John and I have been on a mission to see more of the Rochester area parks, with a goal of visiting and photographing each of them this summer. The other day, we stopped at Tryon Park. We had hiked in this park once before, so we thought we knew what to expect. We exited I-590 at Browncroft and drove toward Tryon Park, which is a little dead end street. On Tryon Park, we were surprised to find a new little parking lot. Previously, parking was available along the street, mostly along a bridge over I-590. It was nice to have a lot for parking. There are some signs that the County may be planning on developing the park more, but maybe they are just working on some drainage issues.
It was a gorgeous, sunny day. The park is really undeveloped. Tryon Park is 82 acres of woodland, crossed by a lot of hilly, rugged trails that seem to have been made by bikes and feet. Both times we visited the park, we saw bikers but no other hikers. Walking the trails was a challenge and a pleasure. The park was definitely not designed for a person with low vision, but we went slowly and I was really careful and everything was okay. Both times that we hiked here, I had a strong sense that we could easily get lost in the park. In a way, that is a nice feeling to be able to evoke in such close proximity to the city.
There were definitely signs that we were near civilization. There was broken glass scattered everywhere. It was strange to see thousands of tiny pieces of colored glass along the beginning of the trail. It was as if it had been dumped there and spread out evenly with a rake. I have heard that there is an old car half-buried in the park, but we have never run across it. You can hear street noise from the highway in the park. The street noise bothered me at first, but after a few minutes it mixed in with the sound of the wind in the trees and I did not notice it.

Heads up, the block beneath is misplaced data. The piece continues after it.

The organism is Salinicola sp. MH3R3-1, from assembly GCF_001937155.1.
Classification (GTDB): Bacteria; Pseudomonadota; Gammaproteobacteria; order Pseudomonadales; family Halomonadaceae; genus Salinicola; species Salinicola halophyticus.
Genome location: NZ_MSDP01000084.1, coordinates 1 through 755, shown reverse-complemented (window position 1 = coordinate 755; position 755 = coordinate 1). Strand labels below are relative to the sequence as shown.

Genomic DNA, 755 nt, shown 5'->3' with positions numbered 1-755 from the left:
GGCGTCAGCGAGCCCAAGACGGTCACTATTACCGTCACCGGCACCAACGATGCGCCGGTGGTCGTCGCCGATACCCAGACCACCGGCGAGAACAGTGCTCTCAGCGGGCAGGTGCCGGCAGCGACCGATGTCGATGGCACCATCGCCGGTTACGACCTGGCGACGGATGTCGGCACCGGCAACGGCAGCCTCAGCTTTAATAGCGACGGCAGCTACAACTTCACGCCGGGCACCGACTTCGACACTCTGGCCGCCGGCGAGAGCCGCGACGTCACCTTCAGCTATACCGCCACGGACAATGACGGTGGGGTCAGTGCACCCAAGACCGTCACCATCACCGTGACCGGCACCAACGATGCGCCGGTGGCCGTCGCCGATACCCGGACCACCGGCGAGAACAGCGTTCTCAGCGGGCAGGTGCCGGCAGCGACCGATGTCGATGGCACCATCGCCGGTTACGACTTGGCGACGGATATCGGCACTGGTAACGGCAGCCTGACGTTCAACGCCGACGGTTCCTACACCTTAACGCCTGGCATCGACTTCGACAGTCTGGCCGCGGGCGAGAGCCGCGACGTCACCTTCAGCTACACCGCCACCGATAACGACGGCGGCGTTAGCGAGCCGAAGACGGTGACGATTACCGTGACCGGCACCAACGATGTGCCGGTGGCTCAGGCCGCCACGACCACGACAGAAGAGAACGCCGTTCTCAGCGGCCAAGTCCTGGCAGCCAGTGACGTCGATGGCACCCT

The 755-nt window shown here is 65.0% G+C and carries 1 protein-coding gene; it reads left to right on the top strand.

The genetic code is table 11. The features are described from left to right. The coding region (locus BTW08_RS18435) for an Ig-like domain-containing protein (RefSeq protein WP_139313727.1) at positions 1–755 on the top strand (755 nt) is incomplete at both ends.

Signs of Autumn were prevalent. Though the trees were still full of life and green, colored leaves were scattered all along the trail. It was as if a colorful carpet had been placed along the path, just for us.
There is a depth to Tryon Park. It seems different, somehow, from other parks in the Rochester area. It is less developed and more natural but at the same time more spoiled by junk left decades ago. It stands in sharp contrast to the nearby Ellison Park. Tryon Park is kind of a mystery to me and I look forward to returning soon to dig deeper into that mystery.